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In , a fluid is a , , or other material that may continuously and deform ( flow) under an applied , or external force. They have zero , or, in simpler terms, are which cannot resist any applied to them.

Although the term fluid generally includes both the liquid and gas phases, its definition varies among branches of science. Definitions of vary as well, and depending on field, some substances can have both fluid and solid properties. Non-Newtonian fluids like appear to behave similar to a solid when a sudden force is applied. Substances with a very high such as pitch appear to behave like a solid (see pitch drop experiment) as well. In , the concept is extended to include fluidic other than liquids or gases.Example (in the title): A fluid in medicine or biology refers to any liquid constituent of the body (), whereas "liquid" is not used in this sense. Sometimes liquids given for fluid replacement, either by drinking or by injection, are also called fluidsUsage example: (e.g. "drink plenty of fluids"). In , is a term which refers to liquids with certain properties, and is broader than (hydraulic) oils.

Fluids display properties such as:
  • lack of resistance to permanent deformation, resisting only in a dissipative, frictional manner, and
  • the ability to flow (also described as the ability to take on the shape of the container).
These properties are typically a function of their inability to support a in static equilibrium. By contrast, solids respond to shear either with a spring-like restoring force—meaning that deformations are reversible—or they require a certain initial stress before they deform (see plasticity).

Solids respond with restoring forces to both shear stresses and to , both compressive and . By contrast, ideal fluids only respond with restoring forces to normal stresses, called : fluids can be subjected both to compressive stress—corresponding to positive pressure—and to tensile stress, corresponding to negative pressure. Solids and liquids both have tensile strengths, which when exceeded in solids creates irreversible deformation and fracture, and in liquids cause the onset of .

Both solids and liquids have free surfaces, which cost some amount of free energy to form. In the case of solids, the amount of free energy to form a given unit of surface area is called , whereas for liquids the same quantity is called . In response to surface tension, the ability of liquids to flow results in behaviour differing from that of solids, though at equilibrium both tend to minimise their surface energy: liquids tend to form rounded , whereas pure solids tend to form . , lacking free surfaces, freely diffuse.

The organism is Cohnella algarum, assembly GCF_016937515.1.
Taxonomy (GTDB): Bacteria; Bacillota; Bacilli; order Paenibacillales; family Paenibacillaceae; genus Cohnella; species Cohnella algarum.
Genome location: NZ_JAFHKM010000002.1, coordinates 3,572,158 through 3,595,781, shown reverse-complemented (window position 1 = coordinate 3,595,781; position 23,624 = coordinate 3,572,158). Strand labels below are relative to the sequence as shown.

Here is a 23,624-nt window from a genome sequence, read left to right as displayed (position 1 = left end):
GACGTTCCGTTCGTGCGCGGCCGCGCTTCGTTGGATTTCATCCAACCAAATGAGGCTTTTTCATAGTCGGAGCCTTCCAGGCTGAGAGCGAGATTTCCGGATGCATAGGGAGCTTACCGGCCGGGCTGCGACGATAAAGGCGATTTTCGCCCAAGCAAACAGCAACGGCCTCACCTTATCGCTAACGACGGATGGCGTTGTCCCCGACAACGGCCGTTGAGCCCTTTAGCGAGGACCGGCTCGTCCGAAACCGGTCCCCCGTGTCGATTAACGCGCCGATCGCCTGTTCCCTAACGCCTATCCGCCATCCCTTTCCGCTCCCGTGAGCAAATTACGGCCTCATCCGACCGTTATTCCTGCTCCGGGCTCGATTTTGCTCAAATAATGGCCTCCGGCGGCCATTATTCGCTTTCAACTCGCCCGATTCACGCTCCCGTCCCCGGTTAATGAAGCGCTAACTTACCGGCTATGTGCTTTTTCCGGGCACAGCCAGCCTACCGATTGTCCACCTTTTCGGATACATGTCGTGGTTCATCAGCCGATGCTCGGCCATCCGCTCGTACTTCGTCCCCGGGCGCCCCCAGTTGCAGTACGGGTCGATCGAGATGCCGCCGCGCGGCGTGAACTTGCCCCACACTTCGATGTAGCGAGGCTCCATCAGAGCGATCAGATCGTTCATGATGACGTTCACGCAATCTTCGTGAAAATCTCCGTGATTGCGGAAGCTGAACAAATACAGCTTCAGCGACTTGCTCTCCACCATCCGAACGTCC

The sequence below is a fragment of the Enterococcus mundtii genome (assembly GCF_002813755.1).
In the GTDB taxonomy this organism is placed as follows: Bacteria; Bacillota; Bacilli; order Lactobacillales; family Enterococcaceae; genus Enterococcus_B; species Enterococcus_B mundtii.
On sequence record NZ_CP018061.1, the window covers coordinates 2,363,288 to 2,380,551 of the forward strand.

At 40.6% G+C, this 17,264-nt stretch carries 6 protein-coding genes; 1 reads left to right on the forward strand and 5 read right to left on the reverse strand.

In a solid, shear stress is a function of strain, but in a fluid, shear stress is a function of . A consequence of this behavior is Pascal's law which describes the role of in characterizing a fluid's state.

The behavior of fluids can be described by the Navier–Stokes equations—a set of partial differential equations which are based on:

The study of fluids is , which is subdivided into and depending on whether the fluid is in motion.

Classification of fluids
Depending on the relationship between shear stress and the rate of strain and its , fluids can be characterized as one of the following:
  • : where stress is directly proportional to rate of strain
  • Non-Newtonian fluids: where stress is not proportional to rate of strain, its higher powers and derivatives.

Newtonian fluids follow Newton's law of viscosity and may be called .

Fluids may be classified by their compressibility:

  • Compressible fluid: A fluid that causes volume reduction or density change when pressure is applied to the fluid or when the fluid becomes supersonic.
  • Incompressible fluid: A fluid that does not vary in volume with changes in pressure or flow velocity (i.e., ρ=constant) such as water or oil.

Newtonian and incompressible fluids do not actually exist, but are assumed to be for theoretical settlement. Virtual fluids that completely ignore the effects of viscosity and compressibility are called .

See also

  • (2024). 9780471410775, Wiley, Revised Second Edition.

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